To last summer, when her grandfather Grey died. To the afternoon she fell in love with Jason, who wouldn’t even hold her hand at the funeral. To the day her best friend Thomas moved away and left her behind with a scar on her hand and a black hole in her memory.

Although Grey is still gone, Jason and Thomas are back, and Gottie’s past, present, and future are about to collide—and someone’s heart is about to be broken.

With time travel, quantum physics, and sweeping romance, The Square Root of Summer is an exponentially enthralling story about love, loss, and trying to figure it all out, from stunning debut YA voice, Harriet Reuter Hapgood. {Goodreads}

My friends were surprised this past year when I took such a liking to physics, and, frankly, so was I; I’ve never been much of a science person – I lost interest in biology, and chemistry wasn’t my cup of tea – and I will happily work through math problems over sitting through a lab. Physics, on the other hand, works to the bigger picture, applying math, science, and philosophy to answer one question: how does the universe work? It’s by no means an easy inquiry, but it’s one I don’t mind delving into.

Gottie, the main character in Harriet Reuter Hapgood’s debut, The Square Root of Summer, too has an interest in physics. She’s a sharp mathematician, quick to grasp complex concepts in the classroom that would otherwise take days to explain. and she has an acute understanding of the universe, even if she has a muddled view of her own life, significantly changed since her grandfather’s death. Needless to say, a story is nothing without a good protagonist, and fortunately, Hapgood delivers: Gottie is well-crafted and has a distinctive voice. In addition, her journey reads natural, growth found in Gottie’s friendships, her love interests, and her confidence. The supporting characters receive equal care in characterization. Her father and brother, both absent-minded in their own right, are also protective. Thomas, childhood friend and aspiring baker, is caring and thoughtful. Even her grandfather, a figure of the past, has a personality that jumps off the page.

As you’d expect, things get interesting when wormholes appear, and Gottie, for whatever reason, is transported back in time to previous summers. It’s an interesting, and ultimately effective, take on grief: a void in the heart, so Gottie travels through a void in the universe. The explanation of Gottie’s time travel is one of the book’s assets – I have yet to see a novel, even my favorite time travel romance, Time Between Us, go to such lengths to explain the science behind the phenomenon – but it’s also, I believe, the book’s primary problem. The latter half of the novel is so dominated with details that readers are easily lifted from the story and focus is pulled from the growing relationship between Gottie and Thomas. It wasn’t enough to deter me from finishing the book {I was too lost in the setting for that!}, but between the meandering plot and mathematical concepts, I can see where other readers may find fault.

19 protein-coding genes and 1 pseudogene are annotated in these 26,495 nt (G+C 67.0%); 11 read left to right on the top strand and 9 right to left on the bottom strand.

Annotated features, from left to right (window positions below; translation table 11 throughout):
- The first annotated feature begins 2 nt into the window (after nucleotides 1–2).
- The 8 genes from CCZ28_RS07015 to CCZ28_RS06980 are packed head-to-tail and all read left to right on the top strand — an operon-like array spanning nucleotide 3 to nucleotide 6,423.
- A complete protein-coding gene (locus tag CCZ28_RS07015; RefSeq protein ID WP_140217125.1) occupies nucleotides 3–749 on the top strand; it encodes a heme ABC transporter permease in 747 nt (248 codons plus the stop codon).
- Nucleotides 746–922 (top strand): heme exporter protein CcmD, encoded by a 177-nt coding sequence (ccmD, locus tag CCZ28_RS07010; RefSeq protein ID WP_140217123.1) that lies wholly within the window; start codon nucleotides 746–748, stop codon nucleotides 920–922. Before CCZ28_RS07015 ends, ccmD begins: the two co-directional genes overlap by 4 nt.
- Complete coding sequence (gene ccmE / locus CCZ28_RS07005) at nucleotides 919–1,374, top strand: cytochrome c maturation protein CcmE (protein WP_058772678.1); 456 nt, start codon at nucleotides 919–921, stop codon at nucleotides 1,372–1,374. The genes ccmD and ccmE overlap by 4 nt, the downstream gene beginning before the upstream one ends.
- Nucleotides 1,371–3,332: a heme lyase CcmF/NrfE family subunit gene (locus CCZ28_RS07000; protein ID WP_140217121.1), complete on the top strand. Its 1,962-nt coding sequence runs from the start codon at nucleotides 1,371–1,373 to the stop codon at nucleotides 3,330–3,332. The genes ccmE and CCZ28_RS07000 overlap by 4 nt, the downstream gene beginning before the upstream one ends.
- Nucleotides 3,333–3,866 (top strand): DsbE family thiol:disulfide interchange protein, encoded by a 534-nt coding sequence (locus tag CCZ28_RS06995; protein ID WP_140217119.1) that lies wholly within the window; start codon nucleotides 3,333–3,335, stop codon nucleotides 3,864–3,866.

The narrative is supplemented by Hapgood’s sense of atmosphere, as she whisks readers away to the English seaside where Gottie lives with her dad and brother. Her writing so beautifully captures sleepy summer afternoons and nights that if I could bottle up book passages to revisit, I’d take the entirety of the book in a second. It has a timeless quality reminiscent of the classics – many written before modern technology was born – but Hapgood still manages to keeps today’s audience engaged, myself included, with her literary prose.

The Square Root of Summer is a science fiction fix for the contemporary fan or the contemporary read for a science fiction audience – if you haven’t guessed already, it’s hard to sum up. But if one strips away the scientific elements and the travels back in time, the audience is left with a story that tackles love and grief, feelings central to the human experience, and certainly in one’s teenage years. What flaws exist can be overlooked given the quality of the characters and the setting, and furthermore, I believe Hapgood will only grow as an author in her next publication. With several weeks of summer left, you can guess what I have to say: this deserves a spot in your reading pile.

Have a wonderful weekend!